Reactions to infidelity vary significantly according to each person. Interpretations of infidelity are often based on an individual’s perspective of what they want to perceive from the event. The unfaithful affair may be interpreted as a threatening message or a conciliatory one; a process that is commonly referred to as causal attribution [32]. It would, consequently, be beneficial to enlighten couples prior to their long-term commitment—especially those whose attachment is not secure—that infidelity need not to “destroy” their trust in their partner, and that healing may occur, despite the traumatic event. Relationship satisfaction may also affect how people process and interpret these transgressions. Although, less satisfied partners may perceive infidelity as more threatening to the relationship, which may enhance the chances of relational dissolution. Others, on the other hand, may forgive the transgression and continue with their relationship [1].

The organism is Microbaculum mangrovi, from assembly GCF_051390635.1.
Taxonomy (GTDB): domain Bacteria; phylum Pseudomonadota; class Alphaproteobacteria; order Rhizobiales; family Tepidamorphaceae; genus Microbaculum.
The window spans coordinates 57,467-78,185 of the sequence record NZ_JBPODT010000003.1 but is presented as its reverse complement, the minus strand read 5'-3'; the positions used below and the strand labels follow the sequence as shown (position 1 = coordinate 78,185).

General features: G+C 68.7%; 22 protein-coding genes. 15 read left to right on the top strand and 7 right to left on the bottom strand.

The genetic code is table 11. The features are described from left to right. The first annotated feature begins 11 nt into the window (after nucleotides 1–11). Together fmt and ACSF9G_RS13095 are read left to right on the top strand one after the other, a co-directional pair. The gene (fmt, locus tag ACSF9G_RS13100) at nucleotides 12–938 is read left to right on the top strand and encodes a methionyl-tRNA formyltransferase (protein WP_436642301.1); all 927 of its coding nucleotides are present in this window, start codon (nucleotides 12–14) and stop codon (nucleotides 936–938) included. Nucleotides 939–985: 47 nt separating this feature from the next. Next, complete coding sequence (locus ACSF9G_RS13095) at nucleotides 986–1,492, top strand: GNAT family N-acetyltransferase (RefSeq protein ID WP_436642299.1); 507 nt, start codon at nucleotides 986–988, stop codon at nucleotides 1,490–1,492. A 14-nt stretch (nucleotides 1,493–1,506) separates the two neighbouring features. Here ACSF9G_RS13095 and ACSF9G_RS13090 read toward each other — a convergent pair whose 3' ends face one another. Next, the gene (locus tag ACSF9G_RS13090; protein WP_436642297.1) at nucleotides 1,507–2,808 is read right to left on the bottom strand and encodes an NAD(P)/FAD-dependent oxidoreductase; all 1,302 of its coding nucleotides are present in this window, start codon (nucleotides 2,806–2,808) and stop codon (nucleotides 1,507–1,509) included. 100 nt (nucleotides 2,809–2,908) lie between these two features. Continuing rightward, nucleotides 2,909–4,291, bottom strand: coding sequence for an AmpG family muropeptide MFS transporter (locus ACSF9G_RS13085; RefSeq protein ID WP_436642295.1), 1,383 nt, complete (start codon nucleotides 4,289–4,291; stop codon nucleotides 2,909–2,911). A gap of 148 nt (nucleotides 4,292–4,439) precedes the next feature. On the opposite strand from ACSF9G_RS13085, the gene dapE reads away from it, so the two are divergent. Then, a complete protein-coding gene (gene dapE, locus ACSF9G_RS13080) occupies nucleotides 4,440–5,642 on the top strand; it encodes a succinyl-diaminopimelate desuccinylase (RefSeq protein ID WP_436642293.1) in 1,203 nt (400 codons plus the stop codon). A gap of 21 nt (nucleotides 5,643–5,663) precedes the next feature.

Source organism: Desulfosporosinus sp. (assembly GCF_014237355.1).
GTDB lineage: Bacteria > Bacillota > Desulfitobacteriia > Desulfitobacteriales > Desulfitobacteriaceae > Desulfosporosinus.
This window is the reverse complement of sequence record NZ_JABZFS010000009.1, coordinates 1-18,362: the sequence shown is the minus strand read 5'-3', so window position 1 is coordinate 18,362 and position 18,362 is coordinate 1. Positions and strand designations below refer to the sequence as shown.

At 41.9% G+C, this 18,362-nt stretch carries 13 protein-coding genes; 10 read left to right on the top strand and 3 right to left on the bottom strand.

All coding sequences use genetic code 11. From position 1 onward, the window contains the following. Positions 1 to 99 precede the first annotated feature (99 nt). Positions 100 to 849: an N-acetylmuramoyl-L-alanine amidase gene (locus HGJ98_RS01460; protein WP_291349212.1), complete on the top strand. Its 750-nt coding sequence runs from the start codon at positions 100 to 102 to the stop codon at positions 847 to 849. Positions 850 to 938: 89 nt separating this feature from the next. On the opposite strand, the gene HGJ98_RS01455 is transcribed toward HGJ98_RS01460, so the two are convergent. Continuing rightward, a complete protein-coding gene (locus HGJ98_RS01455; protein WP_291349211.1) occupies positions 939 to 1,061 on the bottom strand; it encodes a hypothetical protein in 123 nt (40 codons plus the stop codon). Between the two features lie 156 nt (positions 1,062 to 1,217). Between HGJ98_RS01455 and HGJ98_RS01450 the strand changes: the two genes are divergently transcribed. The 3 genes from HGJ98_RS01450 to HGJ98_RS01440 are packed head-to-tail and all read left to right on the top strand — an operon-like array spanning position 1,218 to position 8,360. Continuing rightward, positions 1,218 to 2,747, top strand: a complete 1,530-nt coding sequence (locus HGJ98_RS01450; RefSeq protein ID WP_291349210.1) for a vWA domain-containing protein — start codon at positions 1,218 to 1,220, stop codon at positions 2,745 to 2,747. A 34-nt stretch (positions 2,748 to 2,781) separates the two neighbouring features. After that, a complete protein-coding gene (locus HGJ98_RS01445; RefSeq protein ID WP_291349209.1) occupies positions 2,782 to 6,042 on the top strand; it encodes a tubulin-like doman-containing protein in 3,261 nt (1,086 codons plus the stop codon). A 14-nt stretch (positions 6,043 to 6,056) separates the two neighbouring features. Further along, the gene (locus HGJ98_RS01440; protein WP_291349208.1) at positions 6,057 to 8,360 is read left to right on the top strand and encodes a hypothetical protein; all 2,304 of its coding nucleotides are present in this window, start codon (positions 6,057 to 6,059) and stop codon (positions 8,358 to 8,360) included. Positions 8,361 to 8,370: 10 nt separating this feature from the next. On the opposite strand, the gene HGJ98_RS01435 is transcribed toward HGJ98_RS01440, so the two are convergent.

4.2. Emotional Reactions to Infidelity

Infidelity can lead to emotional dysregulation for both victims and perpetrators of extradyadic behaviors. Specific emotional manifestations of infidelity-based trauma include feelings of extreme anger, betrayal, insecurity, rage, shame, guilt, jealousy and sadness [24,31,33,34,35,36,37,38,39,40].